(Kirca et al., 2005) as Narver and Slater (1990) identify three behavioural components for a
definition: first, customer orientation, which involves understanding target buyers now
and over time in order to create superior value for them; second, competitor orientation,
562 which involves acquiring information on existing and potential competitors,
understanding the short-term strengths and weaknesses and long-term capabilities of
both the key current and potential competitors; and third, inter-functional coordination,
Downloaded by FLINDERS UNIVERSITY OF SOUTH AUSTRALIA At 10:08 31 January 2016 (PT)

which is the coordinated use of resources in creating superior value for target customers.
According to Jaworski and Kohli’s (1993) definition “a market orientation refers to the
organization wide generation, dissemination, and responsiveness to market intelligence”.
Similarities can be found in the definitions as they both focus on the central role of
the customer in the manifestation of MO and entail an external orientation. The central
role of customer satisfaction was highlighted in several studies (e.g. Webb et al., 2000).
Later, Cadogan et al. (2002) developed an integrated model. All activities go back to
a coordinating mechanism that ensures efficient and effective processes, incorporating the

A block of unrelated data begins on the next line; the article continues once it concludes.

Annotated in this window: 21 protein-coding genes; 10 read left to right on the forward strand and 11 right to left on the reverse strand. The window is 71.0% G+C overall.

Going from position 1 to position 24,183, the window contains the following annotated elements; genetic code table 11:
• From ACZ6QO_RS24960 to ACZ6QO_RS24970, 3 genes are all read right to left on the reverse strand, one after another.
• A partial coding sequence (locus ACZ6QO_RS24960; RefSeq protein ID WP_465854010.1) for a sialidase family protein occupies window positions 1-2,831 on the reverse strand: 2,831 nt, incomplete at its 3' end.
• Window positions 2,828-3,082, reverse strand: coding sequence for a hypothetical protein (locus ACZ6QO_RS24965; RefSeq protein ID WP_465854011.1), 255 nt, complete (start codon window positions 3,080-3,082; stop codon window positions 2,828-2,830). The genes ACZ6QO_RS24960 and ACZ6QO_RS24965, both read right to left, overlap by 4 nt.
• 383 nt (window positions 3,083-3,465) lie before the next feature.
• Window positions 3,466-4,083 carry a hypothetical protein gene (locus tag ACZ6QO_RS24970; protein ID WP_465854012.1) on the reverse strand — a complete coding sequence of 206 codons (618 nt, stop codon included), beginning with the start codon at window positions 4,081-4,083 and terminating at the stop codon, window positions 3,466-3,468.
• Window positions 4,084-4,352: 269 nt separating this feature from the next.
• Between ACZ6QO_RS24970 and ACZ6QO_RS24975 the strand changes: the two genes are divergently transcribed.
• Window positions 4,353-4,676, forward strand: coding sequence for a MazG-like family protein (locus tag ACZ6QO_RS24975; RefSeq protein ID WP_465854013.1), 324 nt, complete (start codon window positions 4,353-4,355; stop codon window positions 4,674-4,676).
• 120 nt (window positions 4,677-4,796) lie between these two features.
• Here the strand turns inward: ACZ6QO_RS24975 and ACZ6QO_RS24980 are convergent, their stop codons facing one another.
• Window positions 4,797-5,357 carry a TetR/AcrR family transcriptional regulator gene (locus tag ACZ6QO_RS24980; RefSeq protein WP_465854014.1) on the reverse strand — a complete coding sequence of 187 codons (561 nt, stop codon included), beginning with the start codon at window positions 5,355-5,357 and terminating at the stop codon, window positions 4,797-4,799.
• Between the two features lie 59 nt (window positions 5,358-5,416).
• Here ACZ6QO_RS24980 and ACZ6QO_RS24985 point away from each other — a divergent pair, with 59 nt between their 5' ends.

component of inter-functional coordination coined by Narver and Slater (1990). The activities
of intelligence generation, intelligence dissemination and responsiveness are focused on
customer orientation and competitor orientation, leaving out other factors of influence.
Based on this model, additional factors of influence emerge in an international context.
These factors represent political, legal, social and economic aspects of a foreign country
market and are important for the internationalization process of a company. Cadogan et al.
(2002) mention seven influence factors for international MO: foreign market experience;
availability and quality of information; reliance on third parties; organizational
complexity; information load; purification and distortion; response rationale; and human
resource policies. Kirca and Hult (2009) highlight the context of the company and
underline that national culture influences company values and organizational behaviour
(Diamantopoulos et al., 2008).

EO and performance assessment


Literature suggests that EO can drive business success (Boso et al., 2012a,b) and several